The history of Silistra goes back some 2,000 years. Having constructed the first Roman fortress here in 29 AD, it was in 106 AD that the most important of the Roman military forces along the Lower Danube, XI Claudia Legion, settled here and remained until the 6th century AD. The Roman city Durostorum, built around the fortress, got municipality status in 167 AD. The 2nd and the 3rd centuries were marked by prosperity, while in the 4th century the city mostly defended itself from invaders from the north. Emperors Diocletian and Constantine the Great visited Durostorum during the persecutions of the early Christians. The first among a number of martyrs who died here in 303–313 AD was St Dasius, who was decapitated by sword. A bone of his right arm is kept as a relic in the Cathedral of Sts Peter and Paul in Silistra. It was donated by Pope John Paul II, who visited Bulgaria in 2002. Other martyrs were St. Julius, St Valentinus, St Pazzicratos, St Markinianus, St Nicandros, St Maximus, St Dadas, St Quintilianus and St Calinicos, followed by St Emilianus, who died in a fire in 362 AD. The coffins and remains of St Maximus, St Dadas, and St Quintilianus were found in an early Christian mausoleum on the site of the ancient necropolis (2nd–4th century AD). In the necropolis, located just 500 metres from the camp of the Roman legion, there is also a tomb of a high-ranking Roman magistrate (late 4th century AD). But the most impressive, and nowadays the most attractive and the most talked about, is the Roman tomb in the central part of the cemetery, probably from the early 4th century.
Discovered in 1942 by coincidence, the interior of the unicameral vaulted monument with brick walls (3.30 x 2.60 m, 2.30 m high) is covered with beautiful mural paintings in the fresco al secco technique. The west wall portrays the bareheaded master of the tomb, an aristocrat, most probably a high-ranking military officer, dressed in a long, ornamental purple tunic. Standing on the right is probably his wife, also wearing a tunic, adorned with a pearl necklace and earrings and holding a flower. On the top, two peacocks are standing on either side of high vessel (kantharos) for water or wine. A beautiful pattern decorates the ceiling. Servants are depicted on the north and some ladies on the south wall. The most beautiful of all is a young woman carrying a boy. Although painted in the pagan style fashionable during the rule of Constantine the Great, when these frescoes were made is still a matter of debate. Some scientists date it around 380 AD, others much earlier. Anyway, the tomb was never used. It is very likely that the owners left Silistra during one of the invasions of the Goths. Today, the ruins of Durostorum are part of the national architectural and archaeological reserve Durostorum–Drustar–Silistra, including parts Roman baths, theatres, temples, residences and the remains of the Roman fortress, which was demolished in 1810.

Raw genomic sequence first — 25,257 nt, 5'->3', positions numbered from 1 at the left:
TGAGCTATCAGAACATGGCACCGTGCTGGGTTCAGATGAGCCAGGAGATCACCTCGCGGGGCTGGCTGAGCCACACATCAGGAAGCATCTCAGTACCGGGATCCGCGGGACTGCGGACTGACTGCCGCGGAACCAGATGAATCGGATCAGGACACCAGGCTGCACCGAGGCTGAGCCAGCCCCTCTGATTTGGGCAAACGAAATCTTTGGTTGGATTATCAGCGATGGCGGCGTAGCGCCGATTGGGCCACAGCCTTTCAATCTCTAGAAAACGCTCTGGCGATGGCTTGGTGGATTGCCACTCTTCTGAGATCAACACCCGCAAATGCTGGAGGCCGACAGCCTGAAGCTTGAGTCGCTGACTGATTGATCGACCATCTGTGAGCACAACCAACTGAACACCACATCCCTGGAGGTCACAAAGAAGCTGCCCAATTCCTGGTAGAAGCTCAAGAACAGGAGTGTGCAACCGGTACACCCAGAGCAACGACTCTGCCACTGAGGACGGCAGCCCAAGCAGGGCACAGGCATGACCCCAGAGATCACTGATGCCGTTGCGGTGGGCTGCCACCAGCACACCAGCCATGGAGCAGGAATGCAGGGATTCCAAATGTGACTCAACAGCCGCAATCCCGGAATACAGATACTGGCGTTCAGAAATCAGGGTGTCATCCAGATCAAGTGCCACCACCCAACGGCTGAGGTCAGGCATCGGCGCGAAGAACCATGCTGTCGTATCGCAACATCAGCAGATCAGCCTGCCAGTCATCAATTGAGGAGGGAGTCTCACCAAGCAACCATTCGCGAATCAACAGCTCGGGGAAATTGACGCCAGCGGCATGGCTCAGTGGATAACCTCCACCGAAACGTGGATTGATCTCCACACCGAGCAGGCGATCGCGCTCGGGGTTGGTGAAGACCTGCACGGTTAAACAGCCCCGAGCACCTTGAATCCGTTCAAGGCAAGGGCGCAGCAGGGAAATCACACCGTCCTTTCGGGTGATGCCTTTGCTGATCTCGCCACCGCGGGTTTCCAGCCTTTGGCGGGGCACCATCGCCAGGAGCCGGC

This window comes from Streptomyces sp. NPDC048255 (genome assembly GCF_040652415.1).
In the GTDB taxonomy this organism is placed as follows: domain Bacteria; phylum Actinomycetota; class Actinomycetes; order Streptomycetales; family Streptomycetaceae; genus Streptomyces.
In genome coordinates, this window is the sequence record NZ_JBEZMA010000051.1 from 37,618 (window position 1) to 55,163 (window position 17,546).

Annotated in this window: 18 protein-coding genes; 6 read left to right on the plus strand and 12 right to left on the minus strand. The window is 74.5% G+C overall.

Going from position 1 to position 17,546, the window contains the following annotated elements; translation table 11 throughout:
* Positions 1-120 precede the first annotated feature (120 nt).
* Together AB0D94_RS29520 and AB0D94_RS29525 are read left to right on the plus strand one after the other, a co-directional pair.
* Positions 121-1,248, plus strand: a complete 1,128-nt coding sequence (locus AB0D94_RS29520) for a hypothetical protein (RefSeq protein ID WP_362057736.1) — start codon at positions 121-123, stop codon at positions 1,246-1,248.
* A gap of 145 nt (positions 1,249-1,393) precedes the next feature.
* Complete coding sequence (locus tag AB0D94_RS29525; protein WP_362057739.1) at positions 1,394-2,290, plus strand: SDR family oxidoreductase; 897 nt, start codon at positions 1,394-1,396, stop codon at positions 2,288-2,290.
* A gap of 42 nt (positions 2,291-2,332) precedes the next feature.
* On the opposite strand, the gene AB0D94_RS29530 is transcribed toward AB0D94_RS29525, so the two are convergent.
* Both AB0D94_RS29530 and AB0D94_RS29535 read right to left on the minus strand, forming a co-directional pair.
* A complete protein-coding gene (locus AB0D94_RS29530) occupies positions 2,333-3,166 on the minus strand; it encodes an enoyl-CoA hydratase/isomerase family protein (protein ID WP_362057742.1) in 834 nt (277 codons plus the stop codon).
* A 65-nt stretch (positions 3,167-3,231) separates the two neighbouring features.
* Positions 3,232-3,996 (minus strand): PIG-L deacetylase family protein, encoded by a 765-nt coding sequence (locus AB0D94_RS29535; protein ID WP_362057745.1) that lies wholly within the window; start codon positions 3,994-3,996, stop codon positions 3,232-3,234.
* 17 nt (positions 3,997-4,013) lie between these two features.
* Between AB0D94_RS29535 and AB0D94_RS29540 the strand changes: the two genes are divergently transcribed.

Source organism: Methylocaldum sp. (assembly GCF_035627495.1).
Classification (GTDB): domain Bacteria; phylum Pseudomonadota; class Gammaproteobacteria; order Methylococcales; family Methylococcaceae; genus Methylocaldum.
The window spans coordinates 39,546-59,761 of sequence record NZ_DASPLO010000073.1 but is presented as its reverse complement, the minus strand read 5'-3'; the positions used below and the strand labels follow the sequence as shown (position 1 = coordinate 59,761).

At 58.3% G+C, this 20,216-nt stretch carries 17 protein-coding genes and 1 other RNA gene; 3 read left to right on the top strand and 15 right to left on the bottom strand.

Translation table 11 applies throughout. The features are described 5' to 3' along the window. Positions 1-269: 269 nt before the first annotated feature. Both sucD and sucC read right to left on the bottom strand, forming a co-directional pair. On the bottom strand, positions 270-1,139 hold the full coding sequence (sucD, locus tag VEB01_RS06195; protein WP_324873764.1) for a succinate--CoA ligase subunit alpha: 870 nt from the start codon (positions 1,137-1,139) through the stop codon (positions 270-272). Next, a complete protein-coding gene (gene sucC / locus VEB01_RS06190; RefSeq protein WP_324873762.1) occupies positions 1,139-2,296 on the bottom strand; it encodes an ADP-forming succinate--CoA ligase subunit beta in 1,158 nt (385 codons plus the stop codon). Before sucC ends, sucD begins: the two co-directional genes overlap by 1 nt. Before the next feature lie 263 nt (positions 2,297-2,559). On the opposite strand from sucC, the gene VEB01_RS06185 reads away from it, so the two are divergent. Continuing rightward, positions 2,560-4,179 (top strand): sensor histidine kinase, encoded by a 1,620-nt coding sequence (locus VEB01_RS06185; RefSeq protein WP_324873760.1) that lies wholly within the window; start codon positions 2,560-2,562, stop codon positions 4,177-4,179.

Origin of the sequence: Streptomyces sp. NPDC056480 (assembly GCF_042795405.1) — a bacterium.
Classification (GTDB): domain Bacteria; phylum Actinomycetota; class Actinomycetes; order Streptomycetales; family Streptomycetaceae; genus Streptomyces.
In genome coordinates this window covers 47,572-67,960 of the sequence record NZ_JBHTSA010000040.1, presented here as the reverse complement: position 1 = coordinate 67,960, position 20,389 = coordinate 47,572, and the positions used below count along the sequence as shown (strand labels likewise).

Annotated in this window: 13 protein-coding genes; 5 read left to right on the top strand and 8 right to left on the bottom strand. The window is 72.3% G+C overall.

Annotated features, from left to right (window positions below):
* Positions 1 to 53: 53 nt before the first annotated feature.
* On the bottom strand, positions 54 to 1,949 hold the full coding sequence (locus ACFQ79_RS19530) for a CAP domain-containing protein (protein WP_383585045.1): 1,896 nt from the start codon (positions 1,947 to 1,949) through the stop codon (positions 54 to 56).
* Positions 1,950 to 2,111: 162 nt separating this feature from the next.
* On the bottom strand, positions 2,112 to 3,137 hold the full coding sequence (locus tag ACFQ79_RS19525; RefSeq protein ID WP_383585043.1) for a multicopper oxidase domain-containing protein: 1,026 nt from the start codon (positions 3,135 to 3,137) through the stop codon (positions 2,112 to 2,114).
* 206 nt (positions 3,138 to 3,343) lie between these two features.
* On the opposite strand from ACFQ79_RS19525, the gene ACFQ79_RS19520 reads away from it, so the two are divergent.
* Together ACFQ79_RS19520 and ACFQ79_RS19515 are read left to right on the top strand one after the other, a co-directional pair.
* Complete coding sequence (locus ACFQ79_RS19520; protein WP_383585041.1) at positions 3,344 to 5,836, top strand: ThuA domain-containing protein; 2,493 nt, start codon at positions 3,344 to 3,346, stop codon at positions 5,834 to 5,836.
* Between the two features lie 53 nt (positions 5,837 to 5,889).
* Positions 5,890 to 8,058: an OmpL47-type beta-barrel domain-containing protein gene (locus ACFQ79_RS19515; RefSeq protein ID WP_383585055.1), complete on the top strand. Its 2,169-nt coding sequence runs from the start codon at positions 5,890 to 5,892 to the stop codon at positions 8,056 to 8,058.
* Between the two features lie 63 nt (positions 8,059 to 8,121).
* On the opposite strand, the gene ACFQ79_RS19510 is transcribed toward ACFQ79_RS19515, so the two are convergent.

Don’t miss the Regional Historical Museum, whose archeological section covers an area of 400 m². Among the 62,000 exhibits in the museum, there are three hundred Roman bronze, iron, silver and golden artefacts. There is an initiative to install a 1:150 scale model of the ancient Durostorum fortress here as well. Silistra (population: 50,700) was awarded the European Commission Destination of Excellence (EDEN) in 2010. While you are there, visit the Turkish fort Medzhidy Tabia, built according to the plans of the German military engineer Helmuth von Moltke in the 19th century, and the oldest Armenian church in Bulgaria, the Apostolic Church of Surp Astvadzadzin (Holy Virgin Mary), built in 1620. The nearby Srebarna Nature Reserve (18 km to the west) is a haven for migrating birds and a UNESCO World Natural Heritage Site since 1985. Visit the Biosphere Reserve of Srebarna, lakeside eco trails and the Pelican Lake Guest House for tours, dinners and overnight stays (www.srebarnabirding.com).